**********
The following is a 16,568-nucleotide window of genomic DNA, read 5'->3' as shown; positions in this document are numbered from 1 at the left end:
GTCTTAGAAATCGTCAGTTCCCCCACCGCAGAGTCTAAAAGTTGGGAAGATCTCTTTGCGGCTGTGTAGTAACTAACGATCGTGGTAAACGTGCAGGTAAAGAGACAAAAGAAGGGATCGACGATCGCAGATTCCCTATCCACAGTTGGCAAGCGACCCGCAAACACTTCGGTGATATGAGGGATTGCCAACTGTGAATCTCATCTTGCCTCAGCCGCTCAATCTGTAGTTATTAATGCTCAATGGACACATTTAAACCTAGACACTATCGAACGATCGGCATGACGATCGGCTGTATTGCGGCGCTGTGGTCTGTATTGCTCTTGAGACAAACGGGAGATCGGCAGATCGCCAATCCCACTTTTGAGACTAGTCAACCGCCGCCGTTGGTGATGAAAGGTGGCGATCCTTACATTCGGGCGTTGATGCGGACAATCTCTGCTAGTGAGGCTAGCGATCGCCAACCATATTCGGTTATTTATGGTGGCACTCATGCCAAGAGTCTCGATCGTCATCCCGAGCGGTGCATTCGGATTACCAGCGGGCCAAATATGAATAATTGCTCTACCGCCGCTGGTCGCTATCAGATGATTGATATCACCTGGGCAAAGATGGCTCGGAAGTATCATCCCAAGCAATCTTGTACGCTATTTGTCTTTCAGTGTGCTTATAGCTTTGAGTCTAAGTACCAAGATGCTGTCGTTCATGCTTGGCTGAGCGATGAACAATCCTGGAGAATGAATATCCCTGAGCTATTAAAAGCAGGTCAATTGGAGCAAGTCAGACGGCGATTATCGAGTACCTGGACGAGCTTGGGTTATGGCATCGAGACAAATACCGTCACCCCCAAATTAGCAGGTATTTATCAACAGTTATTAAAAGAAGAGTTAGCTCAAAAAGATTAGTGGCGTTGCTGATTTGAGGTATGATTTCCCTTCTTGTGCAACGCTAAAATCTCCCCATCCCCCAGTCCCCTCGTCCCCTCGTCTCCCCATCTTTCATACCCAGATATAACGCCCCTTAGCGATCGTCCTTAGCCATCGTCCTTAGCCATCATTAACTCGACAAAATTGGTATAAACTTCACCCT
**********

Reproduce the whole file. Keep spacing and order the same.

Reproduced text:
The following is a 16,568-nucleotide window of genomic DNA, read 5'->3' as shown; positions in this document are numbered from 1 at the left end:
GTCTTAGAAATCGTCAGTTCCCCCACCGCAGAGTCTAAAAGTTGGGAAGATCTCTTTGCGGCTGTGTAGTAACTAACGATCGTGGTAAACGTGCAGGTAAAGAGACAAAAGAAGGGATCGACGATCGCAGATTCCCTATCCACAGTTGGCAAGCGACCCGCAAACACTTCGGTGATATGAGGGATTGCCAACTGTGAATCTCATCTTGCCTCAGCCGCTCAATCTGTAGTTATTAATGCTCAATGGACACATTTAAACCTAGACACTATCGAACGATCGGCATGACGATCGGCTGTATTGCGGCGCTGTGGTCTGTATTGCTCTTGAGACAAACGGGAGATCGGCAGATCGCCAATCCCACTTTTGAGACTAGTCAACCGCCGCCGTTGGTGATGAAAGGTGGCGATCCTTACATTCGGGCGTTGATGCGGACAATCTCTGCTAGTGAGGCTAGCGATCGCCAACCATATTCGGTTATTTATGGTGGCACTCATGCCAAGAGTCTCGATCGTCATCCCGAGCGGTGCATTCGGATTACCAGCGGGCCAAATATGAATAATTGCTCTACCGCCGCTGGTCGCTATCAGATGATTGATATCACCTGGGCAAAGATGGCTCGGAAGTATCATCCCAAGCAATCTTGTACGCTATTTGTCTTTCAGTGTGCTTATAGCTTTGAGTCTAAGTACCAAGATGCTGTCGTTCATGCTTGGCTGAGCGATGAACAATCCTGGAGAATGAATATCCCTGAGCTATTAAAAGCAGGTCAATTGGAGCAAGTCAGACGGCGATTATCGAGTACCTGGACGAGCTTGGGTTATGGCATCGAGACAAATACCGTCACCCCCAAATTAGCAGGTATTTATCAACAGTTATTAAAAGAAGAGTTAGCTCAAAAAGATTAGTGGCGTTGCTGATTTGAGGTATGATTTCCCTTCTTGTGCAACGCTAAAATCTCCCCATCCCCCAGTCCCCTCGTCCCCTCGTCTCCCCATCTTTCATACCCAGATATAACGCCCCTTAGCGATCGTCCTTAGCCATCGTCCTTAGCCATCATTAACTCGACAAAATTGGTATAAACTTCACCCT